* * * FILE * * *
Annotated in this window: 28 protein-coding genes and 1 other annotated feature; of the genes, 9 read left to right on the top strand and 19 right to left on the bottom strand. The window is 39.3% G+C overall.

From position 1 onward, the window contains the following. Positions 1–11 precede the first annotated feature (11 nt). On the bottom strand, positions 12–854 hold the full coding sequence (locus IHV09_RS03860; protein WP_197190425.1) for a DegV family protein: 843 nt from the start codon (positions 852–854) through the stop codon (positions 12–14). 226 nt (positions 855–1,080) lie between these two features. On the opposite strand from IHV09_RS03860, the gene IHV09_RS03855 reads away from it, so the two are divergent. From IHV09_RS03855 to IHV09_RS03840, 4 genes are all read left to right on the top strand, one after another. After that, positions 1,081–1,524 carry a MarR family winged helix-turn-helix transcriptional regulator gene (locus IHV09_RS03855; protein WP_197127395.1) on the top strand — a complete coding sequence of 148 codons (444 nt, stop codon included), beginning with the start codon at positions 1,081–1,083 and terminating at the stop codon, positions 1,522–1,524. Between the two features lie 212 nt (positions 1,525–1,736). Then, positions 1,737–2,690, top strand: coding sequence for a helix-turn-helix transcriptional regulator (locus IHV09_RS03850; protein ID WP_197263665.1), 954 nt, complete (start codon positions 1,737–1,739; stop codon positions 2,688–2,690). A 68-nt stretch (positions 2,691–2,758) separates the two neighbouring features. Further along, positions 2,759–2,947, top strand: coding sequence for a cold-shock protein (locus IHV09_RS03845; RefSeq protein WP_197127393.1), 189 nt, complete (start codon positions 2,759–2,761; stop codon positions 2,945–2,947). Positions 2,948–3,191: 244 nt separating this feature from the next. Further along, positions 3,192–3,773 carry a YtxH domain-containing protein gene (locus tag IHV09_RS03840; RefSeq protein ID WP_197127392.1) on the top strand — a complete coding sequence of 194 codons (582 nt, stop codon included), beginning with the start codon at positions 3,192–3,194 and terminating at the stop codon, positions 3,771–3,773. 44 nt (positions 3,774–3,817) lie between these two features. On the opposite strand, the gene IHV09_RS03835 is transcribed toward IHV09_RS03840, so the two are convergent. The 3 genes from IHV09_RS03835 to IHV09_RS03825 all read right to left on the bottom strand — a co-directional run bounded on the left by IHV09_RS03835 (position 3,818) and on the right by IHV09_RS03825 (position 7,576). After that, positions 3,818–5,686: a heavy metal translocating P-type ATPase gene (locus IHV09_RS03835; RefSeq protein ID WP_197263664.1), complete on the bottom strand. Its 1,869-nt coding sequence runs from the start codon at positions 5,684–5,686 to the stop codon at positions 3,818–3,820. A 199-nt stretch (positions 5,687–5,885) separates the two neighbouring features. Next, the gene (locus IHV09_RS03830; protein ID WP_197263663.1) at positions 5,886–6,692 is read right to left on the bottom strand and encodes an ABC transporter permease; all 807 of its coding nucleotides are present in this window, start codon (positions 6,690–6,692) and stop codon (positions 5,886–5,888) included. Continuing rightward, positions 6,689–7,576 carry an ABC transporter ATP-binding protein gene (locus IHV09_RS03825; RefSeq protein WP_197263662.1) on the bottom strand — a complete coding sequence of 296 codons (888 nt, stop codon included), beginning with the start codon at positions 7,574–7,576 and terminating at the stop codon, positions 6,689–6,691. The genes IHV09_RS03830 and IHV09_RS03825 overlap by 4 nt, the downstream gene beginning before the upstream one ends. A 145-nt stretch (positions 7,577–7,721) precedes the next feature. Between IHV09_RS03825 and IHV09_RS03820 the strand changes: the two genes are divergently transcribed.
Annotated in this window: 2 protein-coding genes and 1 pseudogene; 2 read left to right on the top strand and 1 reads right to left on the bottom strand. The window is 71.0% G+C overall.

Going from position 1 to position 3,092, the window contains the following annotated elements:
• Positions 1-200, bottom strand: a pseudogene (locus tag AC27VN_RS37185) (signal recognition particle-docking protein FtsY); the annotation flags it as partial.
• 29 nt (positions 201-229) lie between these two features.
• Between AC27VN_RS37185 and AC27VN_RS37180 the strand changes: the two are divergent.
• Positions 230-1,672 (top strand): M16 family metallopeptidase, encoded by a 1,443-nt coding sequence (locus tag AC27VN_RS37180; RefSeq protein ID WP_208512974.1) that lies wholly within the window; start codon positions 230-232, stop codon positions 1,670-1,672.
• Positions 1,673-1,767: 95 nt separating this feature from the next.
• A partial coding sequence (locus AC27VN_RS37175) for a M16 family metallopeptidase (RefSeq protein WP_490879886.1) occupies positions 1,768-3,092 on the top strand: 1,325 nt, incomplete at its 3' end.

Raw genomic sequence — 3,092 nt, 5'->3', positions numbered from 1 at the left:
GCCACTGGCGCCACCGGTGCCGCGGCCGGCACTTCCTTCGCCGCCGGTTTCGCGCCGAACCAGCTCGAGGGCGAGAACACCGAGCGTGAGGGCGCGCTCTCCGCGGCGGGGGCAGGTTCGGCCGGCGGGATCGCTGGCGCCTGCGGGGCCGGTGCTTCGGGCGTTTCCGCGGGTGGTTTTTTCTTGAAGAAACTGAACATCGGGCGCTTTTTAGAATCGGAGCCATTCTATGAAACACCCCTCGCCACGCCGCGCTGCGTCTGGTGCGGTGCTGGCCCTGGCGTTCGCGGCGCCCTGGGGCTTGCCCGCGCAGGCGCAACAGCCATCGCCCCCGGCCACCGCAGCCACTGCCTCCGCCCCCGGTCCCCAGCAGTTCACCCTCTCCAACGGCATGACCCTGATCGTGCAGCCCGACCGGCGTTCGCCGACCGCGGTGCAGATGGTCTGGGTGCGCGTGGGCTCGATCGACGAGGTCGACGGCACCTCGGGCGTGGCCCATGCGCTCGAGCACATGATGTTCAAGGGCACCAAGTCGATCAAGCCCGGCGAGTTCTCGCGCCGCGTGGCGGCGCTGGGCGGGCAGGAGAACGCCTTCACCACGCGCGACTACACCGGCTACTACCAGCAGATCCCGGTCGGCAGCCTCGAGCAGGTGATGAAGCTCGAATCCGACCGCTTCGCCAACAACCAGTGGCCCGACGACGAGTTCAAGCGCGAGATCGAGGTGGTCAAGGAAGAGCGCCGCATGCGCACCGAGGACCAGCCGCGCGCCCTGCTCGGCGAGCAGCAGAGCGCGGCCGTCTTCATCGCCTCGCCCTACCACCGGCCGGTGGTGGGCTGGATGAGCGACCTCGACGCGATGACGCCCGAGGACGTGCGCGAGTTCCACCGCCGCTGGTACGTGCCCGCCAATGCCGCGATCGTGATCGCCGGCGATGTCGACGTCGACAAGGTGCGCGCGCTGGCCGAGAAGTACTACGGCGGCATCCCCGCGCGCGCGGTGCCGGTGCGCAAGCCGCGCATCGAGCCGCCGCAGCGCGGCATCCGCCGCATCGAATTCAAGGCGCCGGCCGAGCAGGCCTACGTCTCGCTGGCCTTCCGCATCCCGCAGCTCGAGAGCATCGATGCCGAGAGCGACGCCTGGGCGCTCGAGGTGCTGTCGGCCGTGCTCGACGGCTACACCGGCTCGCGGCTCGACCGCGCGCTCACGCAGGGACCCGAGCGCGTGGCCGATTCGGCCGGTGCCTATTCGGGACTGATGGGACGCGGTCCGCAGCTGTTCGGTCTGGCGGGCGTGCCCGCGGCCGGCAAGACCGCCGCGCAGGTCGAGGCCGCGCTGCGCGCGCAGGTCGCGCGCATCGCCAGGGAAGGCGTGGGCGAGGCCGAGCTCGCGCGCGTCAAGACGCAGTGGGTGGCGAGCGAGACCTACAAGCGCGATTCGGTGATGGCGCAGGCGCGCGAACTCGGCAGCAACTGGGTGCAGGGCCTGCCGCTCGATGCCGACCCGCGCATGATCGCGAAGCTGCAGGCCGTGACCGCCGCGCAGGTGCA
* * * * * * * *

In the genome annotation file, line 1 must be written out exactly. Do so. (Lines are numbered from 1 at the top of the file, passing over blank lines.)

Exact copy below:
Annotated in this window: 28 protein-coding genes and 1 other annotated feature; of the genes, 9 read left to right on the top strand and 19 right to left on the bottom strand. The window is 39.3% G+C overall.